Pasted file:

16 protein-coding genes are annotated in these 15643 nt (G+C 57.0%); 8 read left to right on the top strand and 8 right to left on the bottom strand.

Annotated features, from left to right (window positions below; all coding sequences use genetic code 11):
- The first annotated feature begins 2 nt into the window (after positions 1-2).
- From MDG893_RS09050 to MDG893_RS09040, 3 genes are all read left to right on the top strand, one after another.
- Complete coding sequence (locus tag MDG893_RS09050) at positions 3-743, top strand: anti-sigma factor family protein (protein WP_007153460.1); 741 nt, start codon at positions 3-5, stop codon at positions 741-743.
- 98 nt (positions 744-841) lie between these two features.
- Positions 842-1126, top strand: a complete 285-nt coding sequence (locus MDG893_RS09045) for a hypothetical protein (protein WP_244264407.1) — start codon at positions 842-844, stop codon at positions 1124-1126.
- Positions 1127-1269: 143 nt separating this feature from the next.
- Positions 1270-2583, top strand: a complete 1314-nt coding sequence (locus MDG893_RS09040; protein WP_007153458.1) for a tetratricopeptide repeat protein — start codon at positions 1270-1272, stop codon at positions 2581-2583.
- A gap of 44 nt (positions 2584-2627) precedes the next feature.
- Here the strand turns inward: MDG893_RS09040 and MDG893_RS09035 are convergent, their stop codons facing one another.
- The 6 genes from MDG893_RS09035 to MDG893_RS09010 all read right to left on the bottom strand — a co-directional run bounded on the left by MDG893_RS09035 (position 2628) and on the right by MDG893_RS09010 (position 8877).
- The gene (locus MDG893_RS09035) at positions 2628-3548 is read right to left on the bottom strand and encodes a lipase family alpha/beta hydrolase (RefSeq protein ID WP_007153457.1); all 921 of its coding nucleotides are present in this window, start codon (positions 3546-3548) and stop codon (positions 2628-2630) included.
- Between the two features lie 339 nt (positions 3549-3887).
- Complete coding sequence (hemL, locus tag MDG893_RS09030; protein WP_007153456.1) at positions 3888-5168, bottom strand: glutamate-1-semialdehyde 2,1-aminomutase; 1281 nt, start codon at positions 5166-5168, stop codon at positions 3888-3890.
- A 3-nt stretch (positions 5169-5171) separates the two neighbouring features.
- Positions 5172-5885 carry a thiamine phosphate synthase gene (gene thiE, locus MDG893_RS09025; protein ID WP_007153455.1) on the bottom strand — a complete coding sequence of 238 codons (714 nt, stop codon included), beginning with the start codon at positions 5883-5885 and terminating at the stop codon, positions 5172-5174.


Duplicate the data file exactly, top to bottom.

16 protein-coding genes are annotated in these 15643 nt (G+C 57.0%); 8 read left to right on the top strand and 8 right to left on the bottom strand.

Annotated features, from left to right (window positions below; all coding sequences use genetic code 11):
- The first annotated feature begins 2 nt into the window (after positions 1-2).
- From MDG893_RS09050 to MDG893_RS09040, 3 genes are all read left to right on the top strand, one after another.
- Complete coding sequence (locus tag MDG893_RS09050) at positions 3-743, top strand: anti-sigma factor family protein (protein WP_007153460.1); 741 nt, start codon at positions 3-5, stop codon at positions 741-743.
- 98 nt (positions 744-841) lie between these two features.
- Positions 842-1126, top strand: a complete 285-nt coding sequence (locus MDG893_RS09045) for a hypothetical protein (protein WP_244264407.1) — start codon at positions 842-844, stop codon at positions 1124-1126.
- Positions 1127-1269: 143 nt separating this feature from the next.
- Positions 1270-2583, top strand: a complete 1314-nt coding sequence (locus MDG893_RS09040; protein WP_007153458.1) for a tetratricopeptide repeat protein — start codon at positions 1270-1272, stop codon at positions 2581-2583.
- A gap of 44 nt (positions 2584-2627) precedes the next feature.
- Here the strand turns inward: MDG893_RS09040 and MDG893_RS09035 are convergent, their stop codons facing one another.
- The 6 genes from MDG893_RS09035 to MDG893_RS09010 all read right to left on the bottom strand — a co-directional run bounded on the left by MDG893_RS09035 (position 2628) and on the right by MDG893_RS09010 (position 8877).
- The gene (locus MDG893_RS09035) at positions 2628-3548 is read right to left on the bottom strand and encodes a lipase family alpha/beta hydrolase (RefSeq protein ID WP_007153457.1); all 921 of its coding nucleotides are present in this window, start codon (positions 3546-3548) and stop codon (positions 2628-2630) included.
- Between the two features lie 339 nt (positions 3549-3887).
- Complete coding sequence (hemL, locus tag MDG893_RS09030; protein WP_007153456.1) at positions 3888-5168, bottom strand: glutamate-1-semialdehyde 2,1-aminomutase; 1281 nt, start codon at positions 5166-5168, stop codon at positions 3888-3890.
- A 3-nt stretch (positions 5169-5171) separates the two neighbouring features.
- Positions 5172-5885 carry a thiamine phosphate synthase gene (gene thiE, locus MDG893_RS09025; protein ID WP_007153455.1) on the bottom strand — a complete coding sequence of 238 codons (714 nt, stop codon included), beginning with the start codon at positions 5883-5885 and terminating at the stop codon, positions 5172-5174.